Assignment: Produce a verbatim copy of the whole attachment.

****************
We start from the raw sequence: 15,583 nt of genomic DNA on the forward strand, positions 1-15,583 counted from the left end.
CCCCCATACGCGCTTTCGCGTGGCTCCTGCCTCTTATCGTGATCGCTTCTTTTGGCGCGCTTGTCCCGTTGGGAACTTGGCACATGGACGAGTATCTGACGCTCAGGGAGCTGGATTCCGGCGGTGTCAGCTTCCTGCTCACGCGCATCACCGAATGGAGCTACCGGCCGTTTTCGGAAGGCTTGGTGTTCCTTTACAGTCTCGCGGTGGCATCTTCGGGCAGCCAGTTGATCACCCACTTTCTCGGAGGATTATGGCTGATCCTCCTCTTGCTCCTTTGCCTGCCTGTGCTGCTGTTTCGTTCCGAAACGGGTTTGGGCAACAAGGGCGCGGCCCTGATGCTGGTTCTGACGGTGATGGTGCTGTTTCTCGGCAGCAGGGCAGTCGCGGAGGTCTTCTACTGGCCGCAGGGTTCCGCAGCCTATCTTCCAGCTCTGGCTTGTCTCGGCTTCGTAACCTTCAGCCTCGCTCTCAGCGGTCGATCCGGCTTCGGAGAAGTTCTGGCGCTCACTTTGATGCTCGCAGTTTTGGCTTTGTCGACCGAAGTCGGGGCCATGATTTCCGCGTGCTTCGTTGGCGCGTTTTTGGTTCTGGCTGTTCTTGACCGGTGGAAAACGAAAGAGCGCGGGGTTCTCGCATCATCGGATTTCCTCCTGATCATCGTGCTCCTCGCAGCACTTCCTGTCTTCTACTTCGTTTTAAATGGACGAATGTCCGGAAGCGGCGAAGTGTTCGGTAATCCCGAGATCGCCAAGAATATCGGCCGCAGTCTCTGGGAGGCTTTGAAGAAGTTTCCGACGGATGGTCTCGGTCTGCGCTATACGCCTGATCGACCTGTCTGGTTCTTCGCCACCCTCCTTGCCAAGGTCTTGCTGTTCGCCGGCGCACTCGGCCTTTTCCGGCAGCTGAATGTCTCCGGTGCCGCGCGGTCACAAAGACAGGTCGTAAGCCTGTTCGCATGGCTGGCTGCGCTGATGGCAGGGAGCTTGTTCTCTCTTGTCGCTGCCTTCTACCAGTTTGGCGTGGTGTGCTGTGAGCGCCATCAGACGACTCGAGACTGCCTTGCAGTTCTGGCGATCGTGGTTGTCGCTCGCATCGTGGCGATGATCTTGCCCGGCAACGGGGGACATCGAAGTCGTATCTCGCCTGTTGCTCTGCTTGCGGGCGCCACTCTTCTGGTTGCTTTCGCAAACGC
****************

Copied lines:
We start from the raw sequence: 15,583 nt of genomic DNA on the forward strand, positions 1-15,583 counted from the left end.
CCCCCATACGCGCTTTCGCGTGGCTCCTGCCTCTTATCGTGATCGCTTCTTTTGGCGCGCTTGTCCCGTTGGGAACTTGGCACATGGACGAGTATCTGACGCTCAGGGAGCTGGATTCCGGCGGTGTCAGCTTCCTGCTCACGCGCATCACCGAATGGAGCTACCGGCCGTTTTCGGAAGGCTTGGTGTTCCTTTACAGTCTCGCGGTGGCATCTTCGGGCAGCCAGTTGATCACCCACTTTCTCGGAGGATTATGGCTGATCCTCCTCTTGCTCCTTTGCCTGCCTGTGCTGCTGTTTCGTTCCGAAACGGGTTTGGGCAACAAGGGCGCGGCCCTGATGCTGGTTCTGACGGTGATGGTGCTGTTTCTCGGCAGCAGGGCAGTCGCGGAGGTCTTCTACTGGCCGCAGGGTTCCGCAGCCTATCTTCCAGCTCTGGCTTGTCTCGGCTTCGTAACCTTCAGCCTCGCTCTCAGCGGTCGATCCGGCTTCGGAGAAGTTCTGGCGCTCACTTTGATGCTCGCAGTTTTGGCTTTGTCGACCGAAGTCGGGGCCATGATTTCCGCGTGCTTCGTTGGCGCGTTTTTGGTTCTGGCTGTTCTTGACCGGTGGAAAACGAAAGAGCGCGGGGTTCTCGCATCATCGGATTTCCTCCTGATCATCGTGCTCCTCGCAGCACTTCCTGTCTTCTACTTCGTTTTAAATGGACGAATGTCCGGAAGCGGCGAAGTGTTCGGTAATCCCGAGATCGCCAAGAATATCGGCCGCAGTCTCTGGGAGGCTTTGAAGAAGTTTCCGACGGATGGTCTCGGTCTGCGCTATACGCCTGATCGACCTGTCTGGTTCTTCGCCACCCTCCTTGCCAAGGTCTTGCTGTTCGCCGGCGCACTCGGCCTTTTCCGGCAGCTGAATGTCTCCGGTGCCGCGCGGTCACAAAGACAGGTCGTAAGCCTGTTCGCATGGCTGGCTGCGCTGATGGCAGGGAGCTTGTTCTCTCTTGTCGCTGCCTTCTACCAGTTTGGCGTGGTGTGCTGTGAGCGCCATCAGACGACTCGAGACTGCCTTGCAGTTCTGGCGATCGTGGTTGTCGCTCGCATCGTGGCGATGATCTTGCCCGGCAACGGGGGACATCGAAGTCGTATCTCGCCTGTTGCTCTGCTTGCGGGCGCCACTCTTCTGGTTGCTTTCGCAAACGC